Queensland's Solar for Renters trial is helping households access solar savings
Rooftop solar is the cheapest source of electricity available, but for many households, including those that rent and live in social housing, there are barriers to accessing this bill-slashing technology.
The issue is that there isn't an strong financial incentive for landlords to install solar on their rental properties because it's the tenants that will receive the lion's share of the benefits in the form of discounted electricity bills.
To overcome this issue and ensure that everyone can access the benefits of cheap solar energy, there are a number of policy options that the Australian or state governments can adopt. In this blog post we're going to explore two options that in particular the Queensland Government can deliver.
In 2019, the Queensland Government started running a trial program to increase the uptake of rooftop solar on rental properties. Rebates of up to $3,500 were offered to landlords to take part in the trial and install a solar system on their rental properties in the Gladstone, Bundaberg and Townsville Local Government Areas.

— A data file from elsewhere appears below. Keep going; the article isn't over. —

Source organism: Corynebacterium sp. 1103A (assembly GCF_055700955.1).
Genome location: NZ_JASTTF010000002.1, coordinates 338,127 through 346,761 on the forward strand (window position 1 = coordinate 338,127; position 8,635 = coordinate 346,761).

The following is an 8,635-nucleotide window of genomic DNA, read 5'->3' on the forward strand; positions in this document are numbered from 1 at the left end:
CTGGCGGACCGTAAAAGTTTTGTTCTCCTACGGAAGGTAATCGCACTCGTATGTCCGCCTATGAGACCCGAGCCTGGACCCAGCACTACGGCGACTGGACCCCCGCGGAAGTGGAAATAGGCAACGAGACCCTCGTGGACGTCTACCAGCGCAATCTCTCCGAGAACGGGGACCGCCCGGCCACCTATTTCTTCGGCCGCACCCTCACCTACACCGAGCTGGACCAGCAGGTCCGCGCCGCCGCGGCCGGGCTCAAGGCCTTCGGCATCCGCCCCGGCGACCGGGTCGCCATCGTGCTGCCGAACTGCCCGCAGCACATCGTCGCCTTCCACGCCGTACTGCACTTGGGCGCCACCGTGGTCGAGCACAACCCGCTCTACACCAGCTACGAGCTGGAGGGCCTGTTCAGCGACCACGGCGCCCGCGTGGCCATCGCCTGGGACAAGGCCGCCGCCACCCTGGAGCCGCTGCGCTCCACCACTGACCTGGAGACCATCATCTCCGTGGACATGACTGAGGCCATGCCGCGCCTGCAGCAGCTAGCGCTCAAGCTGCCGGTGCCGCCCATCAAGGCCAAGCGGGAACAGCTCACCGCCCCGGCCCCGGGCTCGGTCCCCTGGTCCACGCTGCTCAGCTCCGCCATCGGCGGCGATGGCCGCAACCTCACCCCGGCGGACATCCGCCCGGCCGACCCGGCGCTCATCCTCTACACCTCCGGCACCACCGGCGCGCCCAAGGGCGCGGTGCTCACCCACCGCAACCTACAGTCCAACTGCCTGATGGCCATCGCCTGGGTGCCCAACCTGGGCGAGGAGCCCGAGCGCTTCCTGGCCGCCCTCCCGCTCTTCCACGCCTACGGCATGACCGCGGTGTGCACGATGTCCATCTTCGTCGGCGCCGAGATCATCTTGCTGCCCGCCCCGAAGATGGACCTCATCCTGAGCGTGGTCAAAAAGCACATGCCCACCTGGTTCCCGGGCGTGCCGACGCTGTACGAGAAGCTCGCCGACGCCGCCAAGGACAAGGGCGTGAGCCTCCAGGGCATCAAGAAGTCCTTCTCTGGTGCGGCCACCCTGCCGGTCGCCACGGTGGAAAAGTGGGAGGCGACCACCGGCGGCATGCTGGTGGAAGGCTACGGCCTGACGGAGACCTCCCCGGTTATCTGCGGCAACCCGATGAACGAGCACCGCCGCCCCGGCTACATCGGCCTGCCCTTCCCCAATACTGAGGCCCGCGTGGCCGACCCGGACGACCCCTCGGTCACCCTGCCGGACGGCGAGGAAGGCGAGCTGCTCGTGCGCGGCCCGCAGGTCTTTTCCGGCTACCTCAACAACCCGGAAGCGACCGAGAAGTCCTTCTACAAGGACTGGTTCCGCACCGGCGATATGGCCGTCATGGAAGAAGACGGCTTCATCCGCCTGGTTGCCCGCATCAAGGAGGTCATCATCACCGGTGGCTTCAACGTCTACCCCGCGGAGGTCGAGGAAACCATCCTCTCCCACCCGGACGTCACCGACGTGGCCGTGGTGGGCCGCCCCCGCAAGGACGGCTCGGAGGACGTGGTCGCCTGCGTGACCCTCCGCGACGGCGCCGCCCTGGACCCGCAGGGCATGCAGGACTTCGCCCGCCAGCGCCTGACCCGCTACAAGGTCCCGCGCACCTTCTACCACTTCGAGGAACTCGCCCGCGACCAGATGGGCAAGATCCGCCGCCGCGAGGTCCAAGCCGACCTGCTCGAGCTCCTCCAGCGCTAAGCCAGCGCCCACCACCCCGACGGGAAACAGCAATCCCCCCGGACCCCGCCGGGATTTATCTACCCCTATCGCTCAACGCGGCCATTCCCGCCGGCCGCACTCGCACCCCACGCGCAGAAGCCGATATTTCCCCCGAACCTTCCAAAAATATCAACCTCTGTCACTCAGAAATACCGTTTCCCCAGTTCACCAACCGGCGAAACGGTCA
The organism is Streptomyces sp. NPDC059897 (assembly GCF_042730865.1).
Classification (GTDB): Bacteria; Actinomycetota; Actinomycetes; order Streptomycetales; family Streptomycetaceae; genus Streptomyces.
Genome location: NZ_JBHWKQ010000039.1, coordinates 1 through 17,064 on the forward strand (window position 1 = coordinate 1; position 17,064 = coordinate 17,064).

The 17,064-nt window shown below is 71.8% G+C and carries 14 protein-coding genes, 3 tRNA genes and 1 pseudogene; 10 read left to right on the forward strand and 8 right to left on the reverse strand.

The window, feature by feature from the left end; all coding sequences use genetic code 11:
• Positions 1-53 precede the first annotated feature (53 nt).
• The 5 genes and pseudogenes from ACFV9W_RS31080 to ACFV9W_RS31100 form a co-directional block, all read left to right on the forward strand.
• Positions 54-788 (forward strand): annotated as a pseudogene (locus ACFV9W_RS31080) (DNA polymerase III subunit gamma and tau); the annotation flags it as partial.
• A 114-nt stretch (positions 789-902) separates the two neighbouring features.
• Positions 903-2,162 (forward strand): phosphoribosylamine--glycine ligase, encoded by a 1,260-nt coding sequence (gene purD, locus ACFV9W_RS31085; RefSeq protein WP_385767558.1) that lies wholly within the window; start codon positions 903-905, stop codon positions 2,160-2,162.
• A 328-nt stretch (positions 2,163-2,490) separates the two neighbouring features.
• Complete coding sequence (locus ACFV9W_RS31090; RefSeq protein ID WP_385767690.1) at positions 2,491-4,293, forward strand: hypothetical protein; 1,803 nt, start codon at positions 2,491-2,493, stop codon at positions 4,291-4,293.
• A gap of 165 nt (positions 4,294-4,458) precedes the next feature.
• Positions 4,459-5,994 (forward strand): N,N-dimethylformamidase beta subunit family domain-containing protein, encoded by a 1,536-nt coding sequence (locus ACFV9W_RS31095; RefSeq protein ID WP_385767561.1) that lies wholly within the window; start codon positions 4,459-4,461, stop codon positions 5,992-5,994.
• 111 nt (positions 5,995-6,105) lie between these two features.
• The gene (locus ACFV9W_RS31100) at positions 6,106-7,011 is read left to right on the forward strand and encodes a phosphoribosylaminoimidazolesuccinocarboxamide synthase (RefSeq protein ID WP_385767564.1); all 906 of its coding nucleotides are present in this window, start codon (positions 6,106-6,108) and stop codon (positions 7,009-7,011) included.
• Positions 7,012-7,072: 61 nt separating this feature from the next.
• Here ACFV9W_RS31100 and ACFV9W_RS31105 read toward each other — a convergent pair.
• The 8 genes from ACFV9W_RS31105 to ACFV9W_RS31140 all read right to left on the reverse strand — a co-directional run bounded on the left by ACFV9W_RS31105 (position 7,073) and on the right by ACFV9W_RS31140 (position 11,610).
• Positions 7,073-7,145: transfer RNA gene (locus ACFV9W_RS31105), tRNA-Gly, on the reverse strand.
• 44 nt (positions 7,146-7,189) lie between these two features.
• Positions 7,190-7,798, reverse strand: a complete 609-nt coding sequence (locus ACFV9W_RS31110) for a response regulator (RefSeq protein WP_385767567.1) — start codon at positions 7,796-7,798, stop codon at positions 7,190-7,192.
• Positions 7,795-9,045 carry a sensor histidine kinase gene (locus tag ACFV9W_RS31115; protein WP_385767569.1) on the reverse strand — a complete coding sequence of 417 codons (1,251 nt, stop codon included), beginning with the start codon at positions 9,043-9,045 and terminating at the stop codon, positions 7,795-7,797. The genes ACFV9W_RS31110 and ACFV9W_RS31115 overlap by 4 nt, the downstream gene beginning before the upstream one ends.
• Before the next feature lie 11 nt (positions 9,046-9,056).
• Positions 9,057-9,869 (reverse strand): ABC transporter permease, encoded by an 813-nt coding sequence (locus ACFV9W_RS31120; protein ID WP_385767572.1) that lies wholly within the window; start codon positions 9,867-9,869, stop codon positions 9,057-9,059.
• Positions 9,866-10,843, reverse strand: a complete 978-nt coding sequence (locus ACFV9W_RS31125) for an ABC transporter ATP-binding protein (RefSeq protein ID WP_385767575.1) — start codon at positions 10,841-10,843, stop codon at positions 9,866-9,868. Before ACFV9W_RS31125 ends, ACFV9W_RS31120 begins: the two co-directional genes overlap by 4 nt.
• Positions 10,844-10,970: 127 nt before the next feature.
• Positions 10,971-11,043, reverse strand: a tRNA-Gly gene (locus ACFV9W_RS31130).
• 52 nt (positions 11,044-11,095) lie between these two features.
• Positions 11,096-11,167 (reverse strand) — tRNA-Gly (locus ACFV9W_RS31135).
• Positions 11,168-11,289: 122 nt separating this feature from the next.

To participate in the program landlords and tenants had to sign an agreement where tenants agreed to pay a fair rent increase in return for the full use of the solar system. The average rent increase was $11 per week.
Overall, 670 properties had solar installed during the trial, and the results demonstrate that tenants were on average $600 a year better off after the was solar installed. Townsville social housing provider Yumba-Meta participated in the program, providing tenants with solar at no upfront cost to them.